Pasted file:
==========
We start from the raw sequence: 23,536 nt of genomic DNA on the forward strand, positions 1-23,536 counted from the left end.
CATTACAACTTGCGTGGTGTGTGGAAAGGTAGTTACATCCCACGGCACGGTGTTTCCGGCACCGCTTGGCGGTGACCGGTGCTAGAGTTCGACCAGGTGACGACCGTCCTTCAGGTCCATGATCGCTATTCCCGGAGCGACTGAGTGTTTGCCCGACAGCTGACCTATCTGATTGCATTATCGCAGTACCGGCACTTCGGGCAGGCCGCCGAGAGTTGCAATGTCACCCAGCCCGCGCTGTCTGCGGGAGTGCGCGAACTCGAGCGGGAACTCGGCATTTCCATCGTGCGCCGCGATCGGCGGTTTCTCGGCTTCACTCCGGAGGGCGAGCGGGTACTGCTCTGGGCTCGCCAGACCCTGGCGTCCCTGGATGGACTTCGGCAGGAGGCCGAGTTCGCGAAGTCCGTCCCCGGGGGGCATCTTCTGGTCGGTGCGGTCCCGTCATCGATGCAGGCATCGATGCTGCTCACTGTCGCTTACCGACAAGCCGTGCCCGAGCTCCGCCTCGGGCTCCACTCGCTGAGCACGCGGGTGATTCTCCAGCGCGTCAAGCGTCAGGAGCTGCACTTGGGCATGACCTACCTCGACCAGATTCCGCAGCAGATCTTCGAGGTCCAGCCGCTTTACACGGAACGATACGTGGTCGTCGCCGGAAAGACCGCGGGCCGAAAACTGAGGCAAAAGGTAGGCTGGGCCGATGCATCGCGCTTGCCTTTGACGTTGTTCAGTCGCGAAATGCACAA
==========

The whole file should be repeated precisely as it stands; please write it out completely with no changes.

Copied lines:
We start from the raw sequence: 23,536 nt of genomic DNA on the forward strand, positions 1-23,536 counted from the left end.
CATTACAACTTGCGTGGTGTGTGGAAAGGTAGTTACATCCCACGGCACGGTGTTTCCGGCACCGCTTGGCGGTGACCGGTGCTAGAGTTCGACCAGGTGACGACCGTCCTTCAGGTCCATGATCGCTATTCCCGGAGCGACTGAGTGTTTGCCCGACAGCTGACCTATCTGATTGCATTATCGCAGTACCGGCACTTCGGGCAGGCCGCCGAGAGTTGCAATGTCACCCAGCCCGCGCTGTCTGCGGGAGTGCGCGAACTCGAGCGGGAACTCGGCATTTCCATCGTGCGCCGCGATCGGCGGTTTCTCGGCTTCACTCCGGAGGGCGAGCGGGTACTGCTCTGGGCTCGCCAGACCCTGGCGTCCCTGGATGGACTTCGGCAGGAGGCCGAGTTCGCGAAGTCCGTCCCCGGGGGGCATCTTCTGGTCGGTGCGGTCCCGTCATCGATGCAGGCATCGATGCTGCTCACTGTCGCTTACCGACAAGCCGTGCCCGAGCTCCGCCTCGGGCTCCACTCGCTGAGCACGCGGGTGATTCTCCAGCGCGTCAAGCGTCAGGAGCTGCACTTGGGCATGACCTACCTCGACCAGATTCCGCAGCAGATCTTCGAGGTCCAGCCGCTTTACACGGAACGATACGTGGTCGTCGCCGGAAAGACCGCGGGCCGAAAACTGAGGCAAAAGGTAGGCTGGGCCGATGCATCGCGCTTGCCTTTGACGTTGTTCAGTCGCGAAATGCACAA